I get it. I’m frustrated, too, with the restrictions on my activities arising from coronavirus protocols.
I miss meeting face-to-face with my friends and colleagues; I miss volunteering at the airport and at Sun Sounds. I miss dining frequently with friends and family in restaurants.
I miss having to use Zoom instead of meeting in person with my fellow board and committee members.
So I get it — everyone is tired of these restrictions and would like the restrictions to be lifted or reduced. But our elected officials — those we elected and should be able to trust to protect us — are confusing treatment with cure.
Here’s the analogy. I have a friend who is an insulin-dependent diabetic. If she continues to give herself proper doses of insulin, she keeps her diabetes under control. That is, she is successfully treating her diabetes.
We would all consider her an idiot if she said “Well, my diabetes is under control; I can now stop taking my insulin.” If she followed through on that, her blood sugar would spike and she would turn very ill.
The insulin hasn’t cured her, it is simply a treatment.
And so it is with the coronavirus pandemic. This pandemic runs rampant until we treat the spread with masks, social distancing, extra handwashing, etc. But we understand it’s a treatment, not a cure. Until a vaccine is available, if we stop wearing masks or stop social distancing the pandemic will start spreading again.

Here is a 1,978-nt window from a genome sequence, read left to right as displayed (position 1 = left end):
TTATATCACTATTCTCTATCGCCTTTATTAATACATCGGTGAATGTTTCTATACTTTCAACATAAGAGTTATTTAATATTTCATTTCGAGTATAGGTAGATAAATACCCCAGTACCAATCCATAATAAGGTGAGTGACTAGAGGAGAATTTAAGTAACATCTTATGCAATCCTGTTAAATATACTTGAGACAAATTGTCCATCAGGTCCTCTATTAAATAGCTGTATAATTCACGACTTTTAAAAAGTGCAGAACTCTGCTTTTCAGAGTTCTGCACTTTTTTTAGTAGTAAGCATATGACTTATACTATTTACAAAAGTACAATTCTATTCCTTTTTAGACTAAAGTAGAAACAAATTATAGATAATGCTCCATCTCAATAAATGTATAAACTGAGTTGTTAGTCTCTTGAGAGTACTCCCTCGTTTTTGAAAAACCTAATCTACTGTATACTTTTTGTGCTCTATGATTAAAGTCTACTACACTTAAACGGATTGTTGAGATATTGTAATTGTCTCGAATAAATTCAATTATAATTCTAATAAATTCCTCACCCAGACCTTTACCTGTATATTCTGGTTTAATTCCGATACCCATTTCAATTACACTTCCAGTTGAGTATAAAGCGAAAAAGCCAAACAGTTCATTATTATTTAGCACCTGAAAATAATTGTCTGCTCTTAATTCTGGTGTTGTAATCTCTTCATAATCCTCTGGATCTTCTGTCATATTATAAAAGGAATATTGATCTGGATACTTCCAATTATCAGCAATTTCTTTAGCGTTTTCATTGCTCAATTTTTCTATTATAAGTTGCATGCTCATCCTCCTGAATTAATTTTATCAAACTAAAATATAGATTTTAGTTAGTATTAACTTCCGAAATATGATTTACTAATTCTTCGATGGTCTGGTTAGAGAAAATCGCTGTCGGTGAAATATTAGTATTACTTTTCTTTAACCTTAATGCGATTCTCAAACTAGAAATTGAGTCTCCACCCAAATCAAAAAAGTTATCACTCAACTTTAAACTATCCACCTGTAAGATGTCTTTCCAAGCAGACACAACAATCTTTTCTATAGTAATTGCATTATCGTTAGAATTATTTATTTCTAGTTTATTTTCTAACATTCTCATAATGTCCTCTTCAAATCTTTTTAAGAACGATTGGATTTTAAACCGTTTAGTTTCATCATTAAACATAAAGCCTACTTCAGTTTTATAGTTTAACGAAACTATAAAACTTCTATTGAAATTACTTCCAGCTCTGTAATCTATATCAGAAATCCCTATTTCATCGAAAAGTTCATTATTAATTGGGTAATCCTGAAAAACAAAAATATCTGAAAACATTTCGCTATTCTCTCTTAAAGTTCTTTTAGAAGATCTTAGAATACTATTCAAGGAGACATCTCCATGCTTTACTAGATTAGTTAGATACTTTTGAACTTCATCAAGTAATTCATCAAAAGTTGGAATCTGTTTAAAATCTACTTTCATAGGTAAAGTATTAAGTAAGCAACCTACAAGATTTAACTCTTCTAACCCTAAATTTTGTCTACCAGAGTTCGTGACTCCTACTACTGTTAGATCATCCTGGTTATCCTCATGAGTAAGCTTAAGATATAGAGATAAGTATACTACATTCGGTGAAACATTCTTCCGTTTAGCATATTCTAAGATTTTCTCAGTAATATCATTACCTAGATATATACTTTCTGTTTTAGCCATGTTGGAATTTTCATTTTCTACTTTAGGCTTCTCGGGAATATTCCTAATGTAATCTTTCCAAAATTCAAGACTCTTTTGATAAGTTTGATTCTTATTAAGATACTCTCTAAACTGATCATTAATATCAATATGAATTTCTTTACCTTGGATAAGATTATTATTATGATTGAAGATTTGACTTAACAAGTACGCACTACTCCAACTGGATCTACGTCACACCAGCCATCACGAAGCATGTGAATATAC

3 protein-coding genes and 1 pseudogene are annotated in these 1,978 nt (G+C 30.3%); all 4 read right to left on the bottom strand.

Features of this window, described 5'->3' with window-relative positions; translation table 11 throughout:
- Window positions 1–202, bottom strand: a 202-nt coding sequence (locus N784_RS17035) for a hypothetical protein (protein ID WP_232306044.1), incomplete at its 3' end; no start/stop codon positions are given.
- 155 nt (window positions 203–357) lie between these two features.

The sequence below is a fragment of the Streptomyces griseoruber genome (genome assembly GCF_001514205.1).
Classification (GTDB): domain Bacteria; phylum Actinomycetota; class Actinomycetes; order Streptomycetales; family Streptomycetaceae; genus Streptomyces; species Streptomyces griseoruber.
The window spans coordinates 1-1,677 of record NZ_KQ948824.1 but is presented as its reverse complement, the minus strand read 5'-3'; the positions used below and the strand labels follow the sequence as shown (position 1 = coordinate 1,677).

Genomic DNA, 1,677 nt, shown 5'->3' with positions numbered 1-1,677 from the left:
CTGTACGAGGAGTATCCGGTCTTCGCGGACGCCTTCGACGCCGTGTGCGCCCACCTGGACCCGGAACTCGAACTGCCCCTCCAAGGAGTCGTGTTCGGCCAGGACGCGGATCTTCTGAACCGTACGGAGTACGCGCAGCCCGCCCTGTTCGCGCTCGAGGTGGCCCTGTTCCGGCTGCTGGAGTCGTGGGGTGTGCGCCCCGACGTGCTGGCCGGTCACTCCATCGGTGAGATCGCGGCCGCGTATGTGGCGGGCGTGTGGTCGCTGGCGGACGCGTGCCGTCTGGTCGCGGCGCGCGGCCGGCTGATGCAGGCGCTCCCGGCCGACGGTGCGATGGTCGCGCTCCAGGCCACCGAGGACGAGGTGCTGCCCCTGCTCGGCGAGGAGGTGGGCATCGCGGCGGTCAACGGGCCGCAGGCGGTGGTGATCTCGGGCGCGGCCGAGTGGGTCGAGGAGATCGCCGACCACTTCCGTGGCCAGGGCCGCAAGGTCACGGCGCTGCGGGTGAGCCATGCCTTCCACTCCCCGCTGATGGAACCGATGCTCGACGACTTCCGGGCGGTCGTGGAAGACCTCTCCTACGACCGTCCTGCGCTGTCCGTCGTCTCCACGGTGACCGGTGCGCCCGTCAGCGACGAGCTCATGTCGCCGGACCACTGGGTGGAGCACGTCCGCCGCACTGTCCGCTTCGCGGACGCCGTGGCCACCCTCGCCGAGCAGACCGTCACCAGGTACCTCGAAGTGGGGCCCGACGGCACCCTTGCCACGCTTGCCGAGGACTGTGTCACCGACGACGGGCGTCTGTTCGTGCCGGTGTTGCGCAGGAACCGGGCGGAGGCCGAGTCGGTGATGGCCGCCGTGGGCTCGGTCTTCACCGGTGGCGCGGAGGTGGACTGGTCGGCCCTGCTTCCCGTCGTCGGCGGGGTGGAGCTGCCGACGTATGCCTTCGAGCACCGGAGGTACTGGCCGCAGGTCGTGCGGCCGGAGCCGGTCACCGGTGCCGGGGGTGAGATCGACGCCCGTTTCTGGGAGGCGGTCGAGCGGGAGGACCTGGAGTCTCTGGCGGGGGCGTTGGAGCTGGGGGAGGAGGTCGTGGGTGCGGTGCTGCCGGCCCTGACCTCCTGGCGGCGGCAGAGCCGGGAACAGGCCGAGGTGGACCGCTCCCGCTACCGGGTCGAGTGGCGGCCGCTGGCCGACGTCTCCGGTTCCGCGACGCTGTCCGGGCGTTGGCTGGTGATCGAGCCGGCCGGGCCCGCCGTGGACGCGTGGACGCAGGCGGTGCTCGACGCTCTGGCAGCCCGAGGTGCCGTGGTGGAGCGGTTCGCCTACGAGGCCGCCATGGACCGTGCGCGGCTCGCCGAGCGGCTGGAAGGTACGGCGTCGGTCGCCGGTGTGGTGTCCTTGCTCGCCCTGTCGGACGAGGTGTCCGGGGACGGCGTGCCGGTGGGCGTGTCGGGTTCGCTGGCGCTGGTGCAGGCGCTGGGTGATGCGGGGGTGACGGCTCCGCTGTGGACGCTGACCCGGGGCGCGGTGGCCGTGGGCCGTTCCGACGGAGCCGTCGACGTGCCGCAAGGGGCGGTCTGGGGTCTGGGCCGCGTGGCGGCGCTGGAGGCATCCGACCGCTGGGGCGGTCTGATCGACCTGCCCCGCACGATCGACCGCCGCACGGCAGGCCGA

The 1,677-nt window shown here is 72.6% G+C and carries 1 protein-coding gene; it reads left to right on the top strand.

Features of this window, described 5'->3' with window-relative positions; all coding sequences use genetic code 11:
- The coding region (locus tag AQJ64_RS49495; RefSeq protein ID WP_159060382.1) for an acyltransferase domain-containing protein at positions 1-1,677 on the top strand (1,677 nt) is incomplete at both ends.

Several times in the last several months, restrictions have been lifted and — guess what — two weeks later we see a spike in new coronavirus cases.
So to be clear, masks and other protocols are a treatment to keep the pandemic from worsening; if we stop the treatment, the spread will again accelerate and more people will become sick, and more people will die.
So, elected leaders, please have the courage and foresightedness to make the tough decisions. Remember that wearing masks primarily prevents the wearer from spreading the disease to others.
Until a safe and effective vaccine is available and distributed to everyone, require us to wear masks and follow the other social protocols that slow the spread of this killer disease.
Editor’s Note: Matt Metz is a Scottsdale resident.